"The student who was doing the lesson stood in centre and a primary class was brought in for the lesson to be practiced on."

Insert "the" before "centre" and a comma after "lesson."

"When the children left, the lecturers then proceeded to tell you what you had done wrong."

It's not a good idea to switch point of view here to "you." Keep it in the third person and say, " . . . proceeded to tell the critic what she had done wrong." (I'm assuming this was an all-girl school.)

"This was a negative approach though it helped in some way and was done in every subject."

I would say, "Although this was a negative approach, it helped in some ways and . . . "

"The directions had to be given in Irish and communicate to class in Irish."

I'm not sure about this; are the giving of directions and the communicating to the class two different things? If so, I would finish the sentence: " . . . and communication to the class was in Irish, too."

"They had a Cert for Christian Doctrine (Like Dip. Religion now)"

"Like" doesn't need to be capitalized. I think you should spell out "Diploma" (if that's what "Dip." stands for). And you need a period at the end of the sentence.

"As Mrs. X was in the Teacher traingin college from 1958 till 1960, the marraige ban that had come into effect in 1932 didnt restarin her as this decision was removed from the code in June 30 1958 by Minister Mr.Lynch and had been operative since July 1, 1958."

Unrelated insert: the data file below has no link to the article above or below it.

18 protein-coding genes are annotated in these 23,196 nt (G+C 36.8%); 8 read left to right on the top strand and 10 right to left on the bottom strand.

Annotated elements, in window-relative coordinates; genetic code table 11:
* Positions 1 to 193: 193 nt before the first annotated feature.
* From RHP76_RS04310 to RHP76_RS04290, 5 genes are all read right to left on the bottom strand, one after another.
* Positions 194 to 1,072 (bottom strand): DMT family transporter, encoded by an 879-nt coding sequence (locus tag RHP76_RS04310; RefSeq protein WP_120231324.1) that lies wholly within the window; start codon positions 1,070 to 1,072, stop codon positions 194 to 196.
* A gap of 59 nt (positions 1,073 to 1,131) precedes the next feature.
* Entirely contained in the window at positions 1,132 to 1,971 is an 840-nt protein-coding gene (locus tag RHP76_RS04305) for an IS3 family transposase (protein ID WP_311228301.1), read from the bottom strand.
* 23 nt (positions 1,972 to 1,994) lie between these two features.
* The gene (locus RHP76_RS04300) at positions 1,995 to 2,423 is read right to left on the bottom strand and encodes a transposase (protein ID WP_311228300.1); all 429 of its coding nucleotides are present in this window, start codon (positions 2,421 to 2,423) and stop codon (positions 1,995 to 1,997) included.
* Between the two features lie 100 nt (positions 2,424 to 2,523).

Oops--you've got some typos. Check your spelling on "training," "marriage," and "restrain." You also need an apostrophe in "didn't," a comma after "her," commas on either side of the first "1958," and a space between "Mr." and "Lynch." I would end the sentence after this gentleman's name, since the rest restates what you just said.

I'm guessing that you wrote this last part in a hurry, is that right? :-) I understand, believe me!

As for your question about context: I'm not much more clear about what they want than you are, but I would assume that you're supposed to tie Mrs. X's current teaching practices to her educational background. For instance, does she run a strict classroom because of her strict training, or does she go in the opposite direction? How much Irish does she speak to her pupils? Does she include Irish stories and/or history? Are the sewing lessons still a part of the modern curricula (I hope not!), and if so, how does she feel about that? Does she think pupils today are too loud, compared with the relative silence of her schooling? I suggest taking each element that you have written about and asking yourself how Mrs. X is incorporating it (or rejecting it) in her classroom today.

I hope this has been helpful. Good luck, and best wishes!

Sarah, EssayForum.com
OP superkaytee 10 / 30  
Dec 17, 2006   #10
Hi thanks for your help again. Most of the biographical section came straight from the transcribed interview.They were her own experiences.The essay criteria wants you to set the life story in context -life and policy interweaved of teacher training and gender differences as themes.I got books from the college library on these subjects but im confused as to what parts i should be writing about.

The part you said about context i dont think they r looking for as it is a retired teacher i interviewedand she didnt really comment on her own teaching
EF_Team2 1 / 1,709  
Dec 17, 2006   #11
Hullo--

Well then, maybe you can use her training experiences as a contrast to training today. You'd certainly find some differences! And you could use the all-girl school in the gender theme. If she said anything at all about how she ran her classroom, I would include that.